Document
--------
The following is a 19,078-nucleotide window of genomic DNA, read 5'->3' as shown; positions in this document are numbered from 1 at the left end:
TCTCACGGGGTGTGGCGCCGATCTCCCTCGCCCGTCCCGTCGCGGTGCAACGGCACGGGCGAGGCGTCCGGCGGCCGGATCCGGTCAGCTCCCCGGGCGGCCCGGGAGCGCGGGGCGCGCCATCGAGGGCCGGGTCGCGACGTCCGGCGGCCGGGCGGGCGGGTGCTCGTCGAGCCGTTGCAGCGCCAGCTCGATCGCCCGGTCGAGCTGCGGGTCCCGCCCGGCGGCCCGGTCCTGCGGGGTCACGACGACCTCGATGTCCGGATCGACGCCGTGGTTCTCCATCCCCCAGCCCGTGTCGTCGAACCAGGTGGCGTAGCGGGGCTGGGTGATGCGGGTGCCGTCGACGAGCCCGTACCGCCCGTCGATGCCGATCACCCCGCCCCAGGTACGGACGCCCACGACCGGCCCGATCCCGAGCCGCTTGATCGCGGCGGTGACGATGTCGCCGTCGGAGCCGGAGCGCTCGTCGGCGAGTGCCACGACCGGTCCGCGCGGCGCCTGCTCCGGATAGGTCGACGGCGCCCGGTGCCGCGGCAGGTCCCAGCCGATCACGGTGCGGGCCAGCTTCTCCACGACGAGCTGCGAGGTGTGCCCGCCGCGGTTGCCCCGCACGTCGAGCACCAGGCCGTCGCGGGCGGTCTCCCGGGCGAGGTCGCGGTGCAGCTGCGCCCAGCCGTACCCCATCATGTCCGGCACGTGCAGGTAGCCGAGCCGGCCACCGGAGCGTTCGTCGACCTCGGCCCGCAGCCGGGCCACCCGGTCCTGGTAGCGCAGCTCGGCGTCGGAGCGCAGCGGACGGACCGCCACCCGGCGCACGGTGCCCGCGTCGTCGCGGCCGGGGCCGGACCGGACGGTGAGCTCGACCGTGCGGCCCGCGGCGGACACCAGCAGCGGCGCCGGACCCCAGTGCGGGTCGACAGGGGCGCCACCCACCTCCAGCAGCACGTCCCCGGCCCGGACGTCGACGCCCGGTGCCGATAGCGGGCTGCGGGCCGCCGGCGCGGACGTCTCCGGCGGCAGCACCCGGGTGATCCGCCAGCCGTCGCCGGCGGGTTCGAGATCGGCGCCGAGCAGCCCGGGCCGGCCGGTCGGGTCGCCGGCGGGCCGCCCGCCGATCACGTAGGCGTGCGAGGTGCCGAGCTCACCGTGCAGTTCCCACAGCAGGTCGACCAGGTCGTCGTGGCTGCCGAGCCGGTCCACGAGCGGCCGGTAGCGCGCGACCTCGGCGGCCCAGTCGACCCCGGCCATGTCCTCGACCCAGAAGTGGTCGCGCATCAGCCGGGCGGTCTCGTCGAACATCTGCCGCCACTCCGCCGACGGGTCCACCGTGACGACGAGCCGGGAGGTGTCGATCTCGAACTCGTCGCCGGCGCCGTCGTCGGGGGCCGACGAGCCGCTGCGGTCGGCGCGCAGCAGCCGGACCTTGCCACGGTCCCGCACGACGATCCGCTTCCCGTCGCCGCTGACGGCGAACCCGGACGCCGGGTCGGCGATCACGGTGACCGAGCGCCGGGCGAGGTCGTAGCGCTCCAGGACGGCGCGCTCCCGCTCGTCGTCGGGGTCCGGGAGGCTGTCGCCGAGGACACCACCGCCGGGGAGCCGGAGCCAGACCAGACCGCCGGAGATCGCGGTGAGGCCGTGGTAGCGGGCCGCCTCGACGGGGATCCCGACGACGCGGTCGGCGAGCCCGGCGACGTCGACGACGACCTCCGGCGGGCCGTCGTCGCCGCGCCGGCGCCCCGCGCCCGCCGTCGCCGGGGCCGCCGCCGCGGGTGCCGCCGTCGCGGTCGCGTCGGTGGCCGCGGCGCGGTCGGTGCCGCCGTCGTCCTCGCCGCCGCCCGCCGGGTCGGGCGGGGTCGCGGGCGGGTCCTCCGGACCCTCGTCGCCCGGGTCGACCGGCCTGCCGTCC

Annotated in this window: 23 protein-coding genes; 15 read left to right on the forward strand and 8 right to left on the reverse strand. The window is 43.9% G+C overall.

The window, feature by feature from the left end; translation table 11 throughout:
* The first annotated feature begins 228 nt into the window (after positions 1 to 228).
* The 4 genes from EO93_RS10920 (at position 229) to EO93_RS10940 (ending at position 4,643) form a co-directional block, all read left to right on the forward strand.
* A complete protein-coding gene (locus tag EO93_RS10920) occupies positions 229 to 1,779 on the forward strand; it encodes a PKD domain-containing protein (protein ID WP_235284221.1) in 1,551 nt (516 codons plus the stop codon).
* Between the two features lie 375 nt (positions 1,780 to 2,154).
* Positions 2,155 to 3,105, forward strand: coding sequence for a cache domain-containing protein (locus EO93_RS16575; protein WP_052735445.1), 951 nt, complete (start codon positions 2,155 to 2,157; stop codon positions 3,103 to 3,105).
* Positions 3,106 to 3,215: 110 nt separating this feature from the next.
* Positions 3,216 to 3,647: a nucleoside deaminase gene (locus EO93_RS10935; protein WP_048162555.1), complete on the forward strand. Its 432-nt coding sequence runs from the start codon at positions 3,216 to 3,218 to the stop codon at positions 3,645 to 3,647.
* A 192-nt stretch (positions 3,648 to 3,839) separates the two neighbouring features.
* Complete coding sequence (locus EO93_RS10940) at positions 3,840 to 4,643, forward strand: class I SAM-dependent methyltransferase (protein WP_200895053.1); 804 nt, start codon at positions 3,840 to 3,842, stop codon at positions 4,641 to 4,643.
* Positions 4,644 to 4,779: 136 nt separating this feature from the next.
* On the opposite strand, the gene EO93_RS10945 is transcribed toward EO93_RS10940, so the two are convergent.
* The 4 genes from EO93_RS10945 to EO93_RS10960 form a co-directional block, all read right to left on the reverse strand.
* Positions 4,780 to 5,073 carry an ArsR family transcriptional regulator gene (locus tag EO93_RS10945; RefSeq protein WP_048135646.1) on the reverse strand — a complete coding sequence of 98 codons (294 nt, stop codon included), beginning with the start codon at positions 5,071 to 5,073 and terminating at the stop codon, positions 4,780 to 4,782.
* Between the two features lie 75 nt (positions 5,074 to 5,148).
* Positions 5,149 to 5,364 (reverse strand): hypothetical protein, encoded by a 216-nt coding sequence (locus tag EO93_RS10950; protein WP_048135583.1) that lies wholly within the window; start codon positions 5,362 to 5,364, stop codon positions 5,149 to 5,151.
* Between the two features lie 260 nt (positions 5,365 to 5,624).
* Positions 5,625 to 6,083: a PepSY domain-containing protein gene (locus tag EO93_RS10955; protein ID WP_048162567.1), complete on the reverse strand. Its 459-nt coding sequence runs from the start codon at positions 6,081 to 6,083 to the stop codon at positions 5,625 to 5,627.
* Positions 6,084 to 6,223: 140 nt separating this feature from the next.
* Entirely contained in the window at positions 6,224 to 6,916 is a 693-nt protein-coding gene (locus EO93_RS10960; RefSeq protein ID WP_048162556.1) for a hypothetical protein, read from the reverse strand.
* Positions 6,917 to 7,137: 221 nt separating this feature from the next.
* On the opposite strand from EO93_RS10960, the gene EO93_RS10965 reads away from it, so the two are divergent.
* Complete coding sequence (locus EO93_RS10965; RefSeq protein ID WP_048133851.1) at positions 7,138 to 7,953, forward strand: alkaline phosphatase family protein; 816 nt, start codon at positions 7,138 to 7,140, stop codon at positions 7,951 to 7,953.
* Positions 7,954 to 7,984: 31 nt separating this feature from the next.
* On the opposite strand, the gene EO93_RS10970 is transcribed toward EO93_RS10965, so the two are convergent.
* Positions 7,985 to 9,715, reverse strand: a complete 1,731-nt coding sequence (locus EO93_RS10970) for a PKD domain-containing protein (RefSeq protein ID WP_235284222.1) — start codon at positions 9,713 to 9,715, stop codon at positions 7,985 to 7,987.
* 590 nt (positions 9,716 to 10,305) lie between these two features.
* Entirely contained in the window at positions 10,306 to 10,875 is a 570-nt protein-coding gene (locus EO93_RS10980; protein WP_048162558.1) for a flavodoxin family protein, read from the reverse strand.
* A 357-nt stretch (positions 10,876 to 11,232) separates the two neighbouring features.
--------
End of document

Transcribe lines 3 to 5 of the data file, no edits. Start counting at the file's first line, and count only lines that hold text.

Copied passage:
Annotated in this window: 23 protein-coding genes; 15 read left to right on the forward strand and 8 right to left on the reverse strand. The window is 43.9% G+C overall.

The window, feature by feature from the left end; translation table 11 throughout:
* The first annotated feature begins 228 nt into the window (after positions 1 to 228).